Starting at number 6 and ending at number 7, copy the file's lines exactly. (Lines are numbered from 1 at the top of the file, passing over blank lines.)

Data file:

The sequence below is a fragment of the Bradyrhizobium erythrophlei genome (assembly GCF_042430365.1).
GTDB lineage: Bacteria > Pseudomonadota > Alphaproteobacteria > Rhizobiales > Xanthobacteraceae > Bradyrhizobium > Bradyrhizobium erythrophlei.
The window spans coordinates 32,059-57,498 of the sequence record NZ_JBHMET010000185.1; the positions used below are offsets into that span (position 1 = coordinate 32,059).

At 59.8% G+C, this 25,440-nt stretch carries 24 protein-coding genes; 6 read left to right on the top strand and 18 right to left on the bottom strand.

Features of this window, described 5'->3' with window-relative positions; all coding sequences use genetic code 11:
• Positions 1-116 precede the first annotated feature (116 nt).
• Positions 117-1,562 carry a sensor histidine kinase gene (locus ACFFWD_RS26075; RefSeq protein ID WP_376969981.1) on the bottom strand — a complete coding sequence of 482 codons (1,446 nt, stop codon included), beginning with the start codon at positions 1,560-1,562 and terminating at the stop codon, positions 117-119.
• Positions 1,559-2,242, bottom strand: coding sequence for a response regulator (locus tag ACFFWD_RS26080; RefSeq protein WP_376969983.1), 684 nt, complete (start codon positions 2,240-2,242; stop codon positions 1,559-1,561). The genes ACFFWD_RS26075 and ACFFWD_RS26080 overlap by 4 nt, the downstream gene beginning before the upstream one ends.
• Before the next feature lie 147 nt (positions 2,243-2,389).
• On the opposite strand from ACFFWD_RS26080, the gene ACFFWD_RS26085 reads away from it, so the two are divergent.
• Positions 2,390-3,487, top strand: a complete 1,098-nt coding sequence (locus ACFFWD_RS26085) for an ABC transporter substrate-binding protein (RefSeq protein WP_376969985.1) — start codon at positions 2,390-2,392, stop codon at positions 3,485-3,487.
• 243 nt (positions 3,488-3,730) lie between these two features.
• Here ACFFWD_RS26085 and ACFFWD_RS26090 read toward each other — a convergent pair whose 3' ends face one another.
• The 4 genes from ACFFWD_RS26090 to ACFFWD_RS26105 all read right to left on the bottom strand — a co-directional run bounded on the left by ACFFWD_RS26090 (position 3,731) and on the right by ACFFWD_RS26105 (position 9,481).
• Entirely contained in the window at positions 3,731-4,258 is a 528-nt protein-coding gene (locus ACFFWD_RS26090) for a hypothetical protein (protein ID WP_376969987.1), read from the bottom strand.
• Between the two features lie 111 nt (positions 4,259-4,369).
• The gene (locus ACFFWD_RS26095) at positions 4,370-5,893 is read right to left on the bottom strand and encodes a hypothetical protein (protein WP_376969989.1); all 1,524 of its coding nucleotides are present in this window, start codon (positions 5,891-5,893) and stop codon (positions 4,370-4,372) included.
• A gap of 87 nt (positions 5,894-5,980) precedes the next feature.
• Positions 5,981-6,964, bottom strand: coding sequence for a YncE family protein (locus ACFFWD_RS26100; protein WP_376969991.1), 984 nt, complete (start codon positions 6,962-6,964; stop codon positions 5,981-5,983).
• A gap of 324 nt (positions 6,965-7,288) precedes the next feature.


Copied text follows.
• Positions 1-116 precede the first annotated feature (116 nt).
• Positions 117-1,562 carry a sensor histidine kinase gene (locus ACFFWD_RS26075; RefSeq protein ID WP_376969981.1) on the bottom strand — a complete coding sequence of 482 codons (1,446 nt, stop codon included), beginning with the start codon at positions 1,560-1,562 and terminating at the stop codon, positions 117-119.